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I'm dealing with nHibernate performance problem during hydration of a collection. The nHibernate-generated query finishes in 1-3 seconds, but the hydration takes another 7-9 seconds for just 50-90 objects. There are multiple layers of joined objects being hydrated from one resultset and data doesn't overlap much to benefit from caching. Taking out nHibernate is out of the question and I'm simply figuring out how to make hydration faster.

One idea that I looking into is to split nHibernate code to use named queries and to control how objects in different layers are hydrated. I also found the use_reflection_optimizer parameter for nHibernate. While it seems great, there is barely any info on usage.

1) Is reflection optimizer enabled by default? I'm using .NET 4.0, so it seems that it should be turned on by default, but I can't find a clear answer to this.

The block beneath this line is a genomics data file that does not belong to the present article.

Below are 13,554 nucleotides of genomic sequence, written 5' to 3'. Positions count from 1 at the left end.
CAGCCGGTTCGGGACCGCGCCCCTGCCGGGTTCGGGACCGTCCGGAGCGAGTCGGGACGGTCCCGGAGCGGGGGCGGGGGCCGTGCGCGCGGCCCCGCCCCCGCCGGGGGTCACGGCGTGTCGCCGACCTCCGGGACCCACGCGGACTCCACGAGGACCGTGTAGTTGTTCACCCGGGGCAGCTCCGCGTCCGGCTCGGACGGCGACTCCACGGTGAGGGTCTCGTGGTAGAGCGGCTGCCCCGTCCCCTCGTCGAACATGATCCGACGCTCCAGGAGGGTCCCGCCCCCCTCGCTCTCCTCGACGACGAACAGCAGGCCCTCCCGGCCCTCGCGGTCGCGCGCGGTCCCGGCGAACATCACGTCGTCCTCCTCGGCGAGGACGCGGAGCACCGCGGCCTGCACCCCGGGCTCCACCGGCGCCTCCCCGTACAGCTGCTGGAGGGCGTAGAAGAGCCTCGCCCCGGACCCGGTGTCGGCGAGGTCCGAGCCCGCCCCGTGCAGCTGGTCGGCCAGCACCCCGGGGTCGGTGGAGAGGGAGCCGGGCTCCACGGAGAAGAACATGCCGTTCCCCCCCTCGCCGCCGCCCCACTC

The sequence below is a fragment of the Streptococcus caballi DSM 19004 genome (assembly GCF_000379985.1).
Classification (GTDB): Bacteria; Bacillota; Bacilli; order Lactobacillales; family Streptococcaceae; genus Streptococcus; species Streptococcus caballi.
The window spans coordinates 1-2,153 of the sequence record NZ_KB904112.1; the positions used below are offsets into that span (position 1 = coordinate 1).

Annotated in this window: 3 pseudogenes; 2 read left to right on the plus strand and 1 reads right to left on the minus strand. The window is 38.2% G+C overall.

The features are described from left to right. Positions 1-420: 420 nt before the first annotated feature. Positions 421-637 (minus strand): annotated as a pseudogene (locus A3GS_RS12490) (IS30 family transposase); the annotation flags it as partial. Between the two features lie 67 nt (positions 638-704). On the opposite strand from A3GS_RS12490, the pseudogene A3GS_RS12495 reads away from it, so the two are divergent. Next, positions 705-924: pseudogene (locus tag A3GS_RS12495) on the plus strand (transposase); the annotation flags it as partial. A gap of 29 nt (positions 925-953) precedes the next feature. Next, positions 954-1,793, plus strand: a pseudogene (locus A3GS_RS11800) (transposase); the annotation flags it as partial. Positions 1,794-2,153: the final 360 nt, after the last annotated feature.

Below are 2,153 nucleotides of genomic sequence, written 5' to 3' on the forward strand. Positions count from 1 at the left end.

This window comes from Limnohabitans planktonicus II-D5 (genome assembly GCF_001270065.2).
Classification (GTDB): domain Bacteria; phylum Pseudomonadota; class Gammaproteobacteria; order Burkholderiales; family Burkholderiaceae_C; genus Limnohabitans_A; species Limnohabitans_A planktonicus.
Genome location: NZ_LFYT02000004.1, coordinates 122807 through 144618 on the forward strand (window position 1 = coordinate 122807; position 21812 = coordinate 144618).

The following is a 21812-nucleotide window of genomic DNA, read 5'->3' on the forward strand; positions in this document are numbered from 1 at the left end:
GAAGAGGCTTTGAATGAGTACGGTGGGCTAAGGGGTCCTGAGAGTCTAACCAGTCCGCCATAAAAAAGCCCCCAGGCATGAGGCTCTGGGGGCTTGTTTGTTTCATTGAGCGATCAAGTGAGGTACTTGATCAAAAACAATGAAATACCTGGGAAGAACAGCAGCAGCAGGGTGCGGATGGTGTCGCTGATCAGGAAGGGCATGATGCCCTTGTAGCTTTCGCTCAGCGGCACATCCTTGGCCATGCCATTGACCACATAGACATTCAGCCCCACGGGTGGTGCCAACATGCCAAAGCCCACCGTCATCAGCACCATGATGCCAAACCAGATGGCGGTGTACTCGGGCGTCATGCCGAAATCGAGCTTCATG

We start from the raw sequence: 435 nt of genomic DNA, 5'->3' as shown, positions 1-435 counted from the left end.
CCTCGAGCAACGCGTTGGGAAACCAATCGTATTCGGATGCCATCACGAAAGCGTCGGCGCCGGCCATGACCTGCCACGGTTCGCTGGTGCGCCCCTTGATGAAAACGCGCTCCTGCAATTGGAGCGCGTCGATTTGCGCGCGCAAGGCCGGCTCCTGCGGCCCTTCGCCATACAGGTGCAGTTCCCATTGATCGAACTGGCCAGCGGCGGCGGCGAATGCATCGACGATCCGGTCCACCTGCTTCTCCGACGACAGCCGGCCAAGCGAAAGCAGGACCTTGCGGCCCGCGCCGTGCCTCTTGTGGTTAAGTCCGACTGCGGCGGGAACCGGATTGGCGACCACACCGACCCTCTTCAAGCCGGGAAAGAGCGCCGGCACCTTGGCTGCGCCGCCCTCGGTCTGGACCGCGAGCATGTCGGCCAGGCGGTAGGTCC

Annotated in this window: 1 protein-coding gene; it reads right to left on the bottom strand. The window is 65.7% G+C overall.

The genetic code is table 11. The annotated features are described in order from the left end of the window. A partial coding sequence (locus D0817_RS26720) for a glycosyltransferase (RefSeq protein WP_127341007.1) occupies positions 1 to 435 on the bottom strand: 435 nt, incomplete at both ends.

2) If use_reflection_optimizer is not "true" by default, then how do I enable it? It doesn't work for me through web.config and I'm reading that it should be done through code or through section in config. Could someone provide an example?

3) Are there any other suggestions for speeding up hydration of my objects?

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Did you try a stateless session? that is if this data can be treated as read only –  Rippo Feb 9 '12 at 12:32

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up vote 1 down vote accepted

use_reflection_optimizer is enabled by default, and what it does is it generates a lot of runtime-needed reflection functionality at startup, instead when coming in contact with some objects for the first time. It makes startup longer, but it is better in the long run.

I think NHibernate translates named HQL queries to SQL even without reflection-optimizer.

Now, about the performance of that query, could you share some code? Could eager fetch / join help ?

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